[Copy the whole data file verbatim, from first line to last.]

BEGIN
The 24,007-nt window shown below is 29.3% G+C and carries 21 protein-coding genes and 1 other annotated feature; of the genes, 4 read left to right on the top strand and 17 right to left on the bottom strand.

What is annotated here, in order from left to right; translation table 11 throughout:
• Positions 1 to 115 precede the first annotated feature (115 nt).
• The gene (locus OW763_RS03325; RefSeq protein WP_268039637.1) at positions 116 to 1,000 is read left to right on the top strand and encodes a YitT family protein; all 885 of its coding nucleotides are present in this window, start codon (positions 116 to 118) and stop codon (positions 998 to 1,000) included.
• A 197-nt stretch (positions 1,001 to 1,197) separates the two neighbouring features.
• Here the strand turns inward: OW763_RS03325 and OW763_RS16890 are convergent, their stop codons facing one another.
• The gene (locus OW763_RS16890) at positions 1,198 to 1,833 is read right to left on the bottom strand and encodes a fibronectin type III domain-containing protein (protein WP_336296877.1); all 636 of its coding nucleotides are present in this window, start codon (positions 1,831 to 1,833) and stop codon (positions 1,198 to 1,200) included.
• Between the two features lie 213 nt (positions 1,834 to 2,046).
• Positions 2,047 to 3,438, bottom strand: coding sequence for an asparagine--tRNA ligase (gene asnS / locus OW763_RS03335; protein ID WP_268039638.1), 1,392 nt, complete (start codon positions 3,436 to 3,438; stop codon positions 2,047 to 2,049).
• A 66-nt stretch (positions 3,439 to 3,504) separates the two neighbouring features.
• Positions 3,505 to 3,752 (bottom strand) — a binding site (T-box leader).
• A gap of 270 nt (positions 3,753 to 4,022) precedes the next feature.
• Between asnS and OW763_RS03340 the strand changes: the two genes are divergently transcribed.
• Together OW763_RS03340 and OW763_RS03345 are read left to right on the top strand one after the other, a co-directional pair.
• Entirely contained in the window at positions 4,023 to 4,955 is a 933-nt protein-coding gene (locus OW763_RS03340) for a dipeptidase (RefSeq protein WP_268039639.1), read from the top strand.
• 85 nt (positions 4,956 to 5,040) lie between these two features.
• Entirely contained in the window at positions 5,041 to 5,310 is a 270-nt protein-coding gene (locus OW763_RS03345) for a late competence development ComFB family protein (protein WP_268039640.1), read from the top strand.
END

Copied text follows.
The 24,007-nt window shown below is 29.3% G+C and carries 21 protein-coding genes and 1 other annotated feature; of the genes, 4 read left to right on the top strand and 17 right to left on the bottom strand.

What is annotated here, in order from left to right; translation table 11 throughout:
• Positions 1 to 115 precede the first annotated feature (115 nt).
• The gene (locus OW763_RS03325; RefSeq protein WP_268039637.1) at positions 116 to 1,000 is read left to right on the top strand and encodes a YitT family protein; all 885 of its coding nucleotides are present in this window, start codon (positions 116 to 118) and stop codon (positions 998 to 1,000) included.
• A 197-nt stretch (positions 1,001 to 1,197) separates the two neighbouring features.
• Here the strand turns inward: OW763_RS03325 and OW763_RS16890 are convergent, their stop codons facing one another.
• The gene (locus OW763_RS16890) at positions 1,198 to 1,833 is read right to left on the bottom strand and encodes a fibronectin type III domain-containing protein (protein WP_336296877.1); all 636 of its coding nucleotides are present in this window, start codon (positions 1,831 to 1,833) and stop codon (positions 1,198 to 1,200) included.
• Between the two features lie 213 nt (positions 1,834 to 2,046).
• Positions 2,047 to 3,438, bottom strand: coding sequence for an asparagine--tRNA ligase (gene asnS / locus OW763_RS03335; protein ID WP_268039638.1), 1,392 nt, complete (start codon positions 3,436 to 3,438; stop codon positions 2,047 to 2,049).
• A 66-nt stretch (positions 3,439 to 3,504) separates the two neighbouring features.
• Positions 3,505 to 3,752 (bottom strand) — a binding site (T-box leader).
• A gap of 270 nt (positions 3,753 to 4,022) precedes the next feature.
• Between asnS and OW763_RS03340 the strand changes: the two genes are divergently transcribed.
• Together OW763_RS03340 and OW763_RS03345 are read left to right on the top strand one after the other, a co-directional pair.
• Entirely contained in the window at positions 4,023 to 4,955 is a 933-nt protein-coding gene (locus OW763_RS03340) for a dipeptidase (RefSeq protein WP_268039639.1), read from the top strand.
• 85 nt (positions 4,956 to 5,040) lie between these two features.
• Entirely contained in the window at positions 5,041 to 5,310 is a 270-nt protein-coding gene (locus OW763_RS03345) for a late competence development ComFB family protein (protein WP_268039640.1), read from the top strand.